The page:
*pinches bridge of nose to relieve sinus pressure* Okay, I don't know how to say this in a different way. Freddy Krueger is a child murderer who was burned very badly and has knives for hands. He enters people's nightmares and then murders them in horrible ways, often while referencing sexual assault. This one is about an even younger kid who gets involved in Freddy's plot. Also, there's a reference to abortion. Hard G. (I'm joking, but it's the the Internet. Hard R. The hardest R.)
DIRECTOR: Stephen Hopkins
I think I'm fried on these movies. I think they've broken my standards by a lot because I didn't hate this one. It is exactly like the other movies in the franchise and there's nothing that makes Part 5 in an already bloated franchise any different than its predecessors. But I could sit through this one. I don't know what it was. Perhaps my brain patterns have changed and there's something that has warped. I'm not saying its good or even that I even really enjoyed it. But there was this zen attitude that washed over me in my binging of the series that allowed me to shut my brain off and just accept it.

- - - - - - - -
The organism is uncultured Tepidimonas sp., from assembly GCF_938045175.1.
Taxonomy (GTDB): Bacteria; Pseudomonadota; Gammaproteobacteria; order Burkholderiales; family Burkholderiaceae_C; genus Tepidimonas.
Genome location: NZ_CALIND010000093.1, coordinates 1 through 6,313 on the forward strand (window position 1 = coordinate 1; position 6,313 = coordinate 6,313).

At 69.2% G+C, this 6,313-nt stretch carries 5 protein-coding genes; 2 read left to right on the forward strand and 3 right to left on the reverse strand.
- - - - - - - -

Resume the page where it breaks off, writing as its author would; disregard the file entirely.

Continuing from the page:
The Dream Child, in all its insane luster, tries doubling down on the mythology of Freddy. Again, I acknowledge my hypocrisy in applauding this, but there is something weirdly refreshing of just seeing the filmmakers just go for it. It really plays up the "child of a hundred maniacs" angle by actually trying to make this sequence happens. I need to put a disclaimer: the scene is very uncomfortable. There is something problematic when not only is the creepy serial killer a serial killer, but there is a tie to sexual assault. I don't like that this part of the narrative is in the story and I should have as concerned a mind about the violence that is constantly being portrayed in the films, but the sequence does have an epic scope. Again, super gross, but it does give this weird mythology to Freddy. The one thing I didn't like about these semi-flashback sequences is the concept that Freddy was born deformed and evil. The thing that the reboot actually got right is stressing the fact that Freddy was just a pathetic and gross human being. I know, it makes no sense that out of all people, pathetic murderer Fred Krueger is given immortality. But that story is far more compelling. Rather, the classic franchise has the attitude of throwing everything at the wall and seeing if it sticks. Like I said, that's not the worst thing in the world. In an attempt to achieve anything classy, there's a weird kind of success there. The creepy newborn scuttling around a nightmare hospital has that heavy metal music video vibe, which I don't love. But it is weird enough to just allow me to shrug my shoulders and accept the oddity that I'm watching on screen.